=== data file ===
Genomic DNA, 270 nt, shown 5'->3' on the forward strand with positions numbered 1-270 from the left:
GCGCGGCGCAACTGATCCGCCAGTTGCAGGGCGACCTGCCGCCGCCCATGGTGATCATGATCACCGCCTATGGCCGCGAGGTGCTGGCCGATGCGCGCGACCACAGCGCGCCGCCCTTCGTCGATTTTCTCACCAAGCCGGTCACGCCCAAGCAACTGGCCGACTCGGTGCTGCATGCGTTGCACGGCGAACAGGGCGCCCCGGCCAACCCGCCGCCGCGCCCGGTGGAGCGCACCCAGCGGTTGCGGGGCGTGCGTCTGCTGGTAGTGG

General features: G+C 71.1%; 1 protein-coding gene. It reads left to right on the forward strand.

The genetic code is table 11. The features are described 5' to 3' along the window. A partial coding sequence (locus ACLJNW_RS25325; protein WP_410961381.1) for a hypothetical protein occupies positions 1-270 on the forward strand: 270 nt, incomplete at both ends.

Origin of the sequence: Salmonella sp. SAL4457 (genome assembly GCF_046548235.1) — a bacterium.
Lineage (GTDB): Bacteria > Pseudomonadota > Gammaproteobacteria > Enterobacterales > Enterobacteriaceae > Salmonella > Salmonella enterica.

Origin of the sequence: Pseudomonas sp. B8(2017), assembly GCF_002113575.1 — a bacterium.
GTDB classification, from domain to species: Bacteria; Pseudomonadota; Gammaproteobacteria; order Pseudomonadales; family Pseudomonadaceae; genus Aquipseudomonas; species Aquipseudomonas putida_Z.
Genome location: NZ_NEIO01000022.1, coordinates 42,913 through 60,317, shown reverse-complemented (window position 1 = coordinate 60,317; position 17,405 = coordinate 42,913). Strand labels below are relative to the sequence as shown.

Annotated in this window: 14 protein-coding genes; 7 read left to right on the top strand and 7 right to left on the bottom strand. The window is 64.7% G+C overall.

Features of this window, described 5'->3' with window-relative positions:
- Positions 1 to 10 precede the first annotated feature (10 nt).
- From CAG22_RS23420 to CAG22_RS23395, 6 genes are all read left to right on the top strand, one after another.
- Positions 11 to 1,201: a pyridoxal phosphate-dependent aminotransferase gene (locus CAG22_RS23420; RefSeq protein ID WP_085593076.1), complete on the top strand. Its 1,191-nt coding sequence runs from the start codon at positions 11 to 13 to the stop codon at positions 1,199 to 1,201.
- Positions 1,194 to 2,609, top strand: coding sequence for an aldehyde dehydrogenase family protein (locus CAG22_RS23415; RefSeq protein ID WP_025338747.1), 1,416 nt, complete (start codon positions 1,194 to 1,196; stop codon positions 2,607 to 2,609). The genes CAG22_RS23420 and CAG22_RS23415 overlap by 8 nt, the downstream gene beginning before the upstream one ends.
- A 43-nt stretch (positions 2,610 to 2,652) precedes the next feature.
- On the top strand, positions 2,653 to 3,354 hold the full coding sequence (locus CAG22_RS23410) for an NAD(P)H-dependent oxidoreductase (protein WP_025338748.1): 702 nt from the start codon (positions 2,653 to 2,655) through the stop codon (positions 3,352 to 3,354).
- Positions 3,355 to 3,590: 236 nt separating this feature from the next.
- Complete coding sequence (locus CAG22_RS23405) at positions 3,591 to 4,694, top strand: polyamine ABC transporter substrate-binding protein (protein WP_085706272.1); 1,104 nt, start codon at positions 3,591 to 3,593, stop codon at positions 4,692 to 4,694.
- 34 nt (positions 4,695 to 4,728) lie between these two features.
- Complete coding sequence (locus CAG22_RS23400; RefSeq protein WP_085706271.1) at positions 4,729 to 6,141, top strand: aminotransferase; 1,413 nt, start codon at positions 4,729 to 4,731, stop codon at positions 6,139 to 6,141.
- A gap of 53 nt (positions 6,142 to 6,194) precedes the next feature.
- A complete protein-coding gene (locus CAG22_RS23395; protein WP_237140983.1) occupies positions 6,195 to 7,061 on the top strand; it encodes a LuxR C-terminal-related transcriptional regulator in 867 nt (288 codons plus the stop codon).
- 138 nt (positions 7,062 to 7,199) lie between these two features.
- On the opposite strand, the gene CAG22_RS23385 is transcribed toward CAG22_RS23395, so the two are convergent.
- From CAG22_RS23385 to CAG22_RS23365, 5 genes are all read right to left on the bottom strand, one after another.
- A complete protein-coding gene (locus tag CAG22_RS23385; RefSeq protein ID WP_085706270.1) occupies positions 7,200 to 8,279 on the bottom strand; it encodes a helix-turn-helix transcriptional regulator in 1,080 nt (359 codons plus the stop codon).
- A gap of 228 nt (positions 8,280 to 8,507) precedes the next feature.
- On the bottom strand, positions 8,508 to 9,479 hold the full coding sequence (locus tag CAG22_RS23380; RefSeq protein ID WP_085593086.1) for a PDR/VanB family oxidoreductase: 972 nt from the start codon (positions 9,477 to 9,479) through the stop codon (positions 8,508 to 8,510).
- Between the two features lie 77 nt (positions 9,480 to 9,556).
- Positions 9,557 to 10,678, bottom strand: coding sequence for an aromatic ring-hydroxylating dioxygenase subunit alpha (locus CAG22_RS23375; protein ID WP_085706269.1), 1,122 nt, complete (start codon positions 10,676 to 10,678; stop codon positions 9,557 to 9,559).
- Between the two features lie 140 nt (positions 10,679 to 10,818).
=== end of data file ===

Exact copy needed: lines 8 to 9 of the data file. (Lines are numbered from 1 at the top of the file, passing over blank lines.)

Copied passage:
GTDB classification, from domain to species: Bacteria; Pseudomonadota; Gammaproteobacteria; order Pseudomonadales; family Pseudomonadaceae; genus Aquipseudomonas; species Aquipseudomonas putida_Z.
Genome location: NZ_NEIO01000022.1, coordinates 42,913 through 60,317, shown reverse-complemented (window position 1 = coordinate 60,317; position 17,405 = coordinate 42,913). Strand labels below are relative to the sequence as shown.